This entry gives an estimate of the percentage of adults (aged 15-49) living with HIV/AIDS. The adult prevalence rate is calculated by dividing the estimated number of adults living with HIV/AIDS at yearend by the total adult population at yearend.
Source: CIA World Factbook
have 36.73% more chance at being employed

The United States has an unemployment rate of 9.30% while Tunisia has 14.70%

This entry contains the percent of the labor force that is without jobs.
Source: CIA World Factbook
experience 12.5% more of a class divide

The GINI index measures the degree of inequality in the distribution of family income. In The United States is 45.00 while in Tunisia it is 40.00.

This index measures the degree of inequality in the distribution of family income in a country. The index is calculated from the Lorenz curve, in which cumulative family income is plotted against the number of families arranged from the poorest to the richest. The index is the ratio of (a) the area between a country's Lorenz curve and the 45 degree helping line to (b) the entire triangular area under the 45 degree line. The more nearly equal a country's income distribution, the closer its Lorenz curve to the 45 degree line and the lower its Gini index, e.g., a Scandinavian country with an index of 25. The more unequal a country's income distribution, the farther its Lorenz curve from the 45 degree line and the higher its Gini index, e.g., a Sub-Saharan country with an index of 50. If income were distributed with perfect equality, the Lorenz curve would coincide with the 45 degree line and the index would be zero; if income were distributed with perfect inequality, the Lorenz curve would coincide with the horizontal axis and the right vertical axis and the index would be 100.
Source: CIA World Factbook
live 2.25 years longer

The life expectancy at birth in The United States is 78.24 while in Tunisia it is 75.99.

This entry contains the average number of years to be lived by a group of people born in the same year, if mortality at each age remains constant in the future. The entry includes total population as well as the male and female components. Life expectancy at birth is also a measure of overall quality of life in a country and summarizes the mortality at all ages. It can also be thought of as indicating the potential return on investment in human capital and is necessary for the calculation of various actuarial measures.
Source: CIA World Factbook
have 9.67% less babies

i didn't plan to be tunisian, i just got lucky <3

Rai
21-05-11, 12:08
I've decided. I want to live in Australia. So much better than the UK :D.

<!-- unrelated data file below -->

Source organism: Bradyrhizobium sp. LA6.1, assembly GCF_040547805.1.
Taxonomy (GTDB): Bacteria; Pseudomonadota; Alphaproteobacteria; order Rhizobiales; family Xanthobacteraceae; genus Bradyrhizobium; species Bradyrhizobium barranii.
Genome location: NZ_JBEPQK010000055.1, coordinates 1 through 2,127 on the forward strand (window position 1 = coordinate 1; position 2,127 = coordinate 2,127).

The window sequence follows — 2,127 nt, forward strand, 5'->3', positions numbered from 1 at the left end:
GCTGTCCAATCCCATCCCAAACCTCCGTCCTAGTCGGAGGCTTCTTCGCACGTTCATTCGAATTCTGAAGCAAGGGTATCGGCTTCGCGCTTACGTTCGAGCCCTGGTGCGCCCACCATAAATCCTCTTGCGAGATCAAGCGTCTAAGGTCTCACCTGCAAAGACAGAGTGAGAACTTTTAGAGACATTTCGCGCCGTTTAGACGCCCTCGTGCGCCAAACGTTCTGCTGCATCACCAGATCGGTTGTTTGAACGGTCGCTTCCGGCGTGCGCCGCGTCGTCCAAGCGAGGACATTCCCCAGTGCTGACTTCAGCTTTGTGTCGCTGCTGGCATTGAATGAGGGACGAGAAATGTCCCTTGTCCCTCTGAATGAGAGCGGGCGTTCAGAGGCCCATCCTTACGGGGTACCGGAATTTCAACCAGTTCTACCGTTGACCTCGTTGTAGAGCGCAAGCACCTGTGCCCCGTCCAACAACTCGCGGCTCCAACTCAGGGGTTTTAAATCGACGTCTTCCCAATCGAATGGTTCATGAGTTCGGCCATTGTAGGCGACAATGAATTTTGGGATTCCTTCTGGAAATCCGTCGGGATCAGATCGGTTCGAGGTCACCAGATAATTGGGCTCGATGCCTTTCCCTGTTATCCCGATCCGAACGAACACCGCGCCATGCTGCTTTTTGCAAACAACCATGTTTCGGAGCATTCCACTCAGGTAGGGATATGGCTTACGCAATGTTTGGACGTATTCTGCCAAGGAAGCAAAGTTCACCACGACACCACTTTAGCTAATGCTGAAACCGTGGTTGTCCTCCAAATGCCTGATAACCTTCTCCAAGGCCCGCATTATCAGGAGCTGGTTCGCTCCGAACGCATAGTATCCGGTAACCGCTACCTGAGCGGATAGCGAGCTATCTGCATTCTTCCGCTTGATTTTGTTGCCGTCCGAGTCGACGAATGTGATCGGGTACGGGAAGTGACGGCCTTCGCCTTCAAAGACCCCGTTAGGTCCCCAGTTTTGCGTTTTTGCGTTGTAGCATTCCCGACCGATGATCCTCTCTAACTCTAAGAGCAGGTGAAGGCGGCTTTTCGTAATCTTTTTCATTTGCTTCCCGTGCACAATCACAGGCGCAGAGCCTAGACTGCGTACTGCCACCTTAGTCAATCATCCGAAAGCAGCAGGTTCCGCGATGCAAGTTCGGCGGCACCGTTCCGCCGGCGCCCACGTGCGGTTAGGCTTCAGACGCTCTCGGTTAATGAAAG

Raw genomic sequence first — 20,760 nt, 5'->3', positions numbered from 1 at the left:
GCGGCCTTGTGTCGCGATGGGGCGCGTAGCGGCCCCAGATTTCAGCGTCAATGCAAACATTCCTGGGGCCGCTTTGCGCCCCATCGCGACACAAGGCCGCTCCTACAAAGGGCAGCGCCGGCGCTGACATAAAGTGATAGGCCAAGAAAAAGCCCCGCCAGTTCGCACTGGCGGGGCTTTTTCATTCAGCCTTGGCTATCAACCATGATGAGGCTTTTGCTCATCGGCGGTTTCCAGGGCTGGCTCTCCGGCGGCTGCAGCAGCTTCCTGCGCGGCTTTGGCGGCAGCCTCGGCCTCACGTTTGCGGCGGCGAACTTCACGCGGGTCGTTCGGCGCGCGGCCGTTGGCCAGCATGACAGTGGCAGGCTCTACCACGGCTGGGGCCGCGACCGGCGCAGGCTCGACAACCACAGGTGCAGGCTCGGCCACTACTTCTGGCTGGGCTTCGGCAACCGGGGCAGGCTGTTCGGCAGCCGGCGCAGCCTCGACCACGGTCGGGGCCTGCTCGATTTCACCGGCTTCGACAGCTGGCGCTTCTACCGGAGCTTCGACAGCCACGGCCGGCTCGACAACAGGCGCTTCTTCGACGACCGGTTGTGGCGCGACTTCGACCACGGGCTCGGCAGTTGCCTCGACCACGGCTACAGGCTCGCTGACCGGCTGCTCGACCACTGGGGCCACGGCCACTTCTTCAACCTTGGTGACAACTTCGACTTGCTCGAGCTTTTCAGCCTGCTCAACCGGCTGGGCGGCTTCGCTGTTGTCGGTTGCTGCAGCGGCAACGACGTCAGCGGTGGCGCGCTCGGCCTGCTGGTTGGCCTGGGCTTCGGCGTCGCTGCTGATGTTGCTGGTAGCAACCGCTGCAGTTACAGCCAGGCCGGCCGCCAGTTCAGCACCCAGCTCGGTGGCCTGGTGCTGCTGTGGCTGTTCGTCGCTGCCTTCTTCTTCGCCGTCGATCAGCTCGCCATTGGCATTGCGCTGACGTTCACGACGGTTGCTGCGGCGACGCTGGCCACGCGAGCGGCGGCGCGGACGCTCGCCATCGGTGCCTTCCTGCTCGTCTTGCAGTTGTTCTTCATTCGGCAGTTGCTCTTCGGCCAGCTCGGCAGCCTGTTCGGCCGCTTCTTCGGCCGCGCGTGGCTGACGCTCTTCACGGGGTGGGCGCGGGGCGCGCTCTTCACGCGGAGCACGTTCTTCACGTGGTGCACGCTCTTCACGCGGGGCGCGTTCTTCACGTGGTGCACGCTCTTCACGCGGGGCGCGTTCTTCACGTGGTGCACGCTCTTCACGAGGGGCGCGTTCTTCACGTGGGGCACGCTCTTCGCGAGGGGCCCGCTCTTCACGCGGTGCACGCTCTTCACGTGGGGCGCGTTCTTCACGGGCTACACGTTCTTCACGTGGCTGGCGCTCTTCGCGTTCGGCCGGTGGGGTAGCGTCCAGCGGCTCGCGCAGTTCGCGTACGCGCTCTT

trfanX34
21-05-11, 12:13
If The United States were your home instead of Spain you would...
spend 2.7 times more money on health care
use 83.35% more electricity
consume 63.17% more oil
have 48.62% more chance at being employed
have 47.6% more chance of dying in infancy
have 44.97% more babies
experience 40.63% more of a class divide
make 37.69% more money
work 11.41% more hours each year
die 1.94 years sooner
be 20% more likely to have HIV/AIDS

Mad Tony
21-05-11, 12:14
I've decided. I want to live in Australia. So much better than the UK :D.Based purely on a few statistics?

TRfan23
21-05-11, 12:56
Request Deletion.

Rai
21-05-11, 13:05
Based purely on a few statistics?

Oh gawd. I was only basing it on those stats, but: My comment was lighthearted. Lighten up! :p

The education system there is said to be the worst out of all developed countries.

Honestly Australia isn't as good as the UK imo.

Just as well I'm done with my education then!

I've never been to Australia. I would love to visit and when I do, I'll make my own judgements on it. Either way, I'm happy in the UK. :D

Mad Tony
21-05-11, 13:17
Oh gawd. I was only basing it on those stats, but: My comment was lighthearted. Lighten up! :pFair enough. As I said, it's a lovely place and in some respects better than the UK (and vice versa). My Dad lives out there and he loves it but I doubt I'd ever move out there (even though I could very easily given the family connection).

miss.haggard
21-05-11, 14:45
Wow, Australia seems like a great place to live. They are better than here for everything.

I've decided. I want to live in Australia. So much better than the UK :D.

I think you're both forgetting that they didn't include the 100% more likely to die by a snake/giant ass spider! NO WAY.

Squibbly
21-05-11, 14:54
I think you're both forgetting that they didn't include the 100% more likely to die by a snake/giant ass spider! NO WAY.

Oh crap, you're right. :eek:

Rai
21-05-11, 15:13
I think you're both forgetting that they didn't include the 100% more likely to die by a snake/giant ass spider! NO WAY.

I'm with Squibbly: :eek:. Sod that then, Australia's out.

Squibbly
21-05-11, 15:16
I'll just stay right here where it's too cold for those scary things. I love Australia and want to go someday, but the thought of those creatures is a bit unsettling for me.

Mad Tony
21-05-11, 15:54
I'll just stay right here where it's too cold for those scary things. I love Australia and want to go someday, but the thought of those creatures is a bit unsettling for me.I think the creature problem is way over-exaggerated. I've been to Australia three times for a combined total of over two months and to every state on the east coast and I've never seen any massive spiders or snakes crawling around the place.

miss.haggard
21-05-11, 18:13
I think the creature problem is way over-exaggerated. I've been to Australia three times for a combined total of over two months and to every state on the east coast and I've never seen any massive spiders or snakes crawling around the place.

Just because you can't see them, doesn't mean they aren't there. :pi:

b0bb13
21-05-11, 18:31
If Sweden were your home instead of Romania you would...

be 100% more Popular.

>:

Mad Tony
21-05-11, 18:34
Just because you can't see them, doesn't mean they aren't there. :pi:Never thought of that...

jackles
21-05-11, 19:06
Hmm well I figured the fact that I would earn more in Australia would be cancelled out by the amount I would spend on health!



Also you have to get past the fact that warmer countries would either use less electricity etc because either they were warm or too poor to have any! So figures would be skewed on that score.

I was surprised we came out as well as we did do...I decided I was much better off here!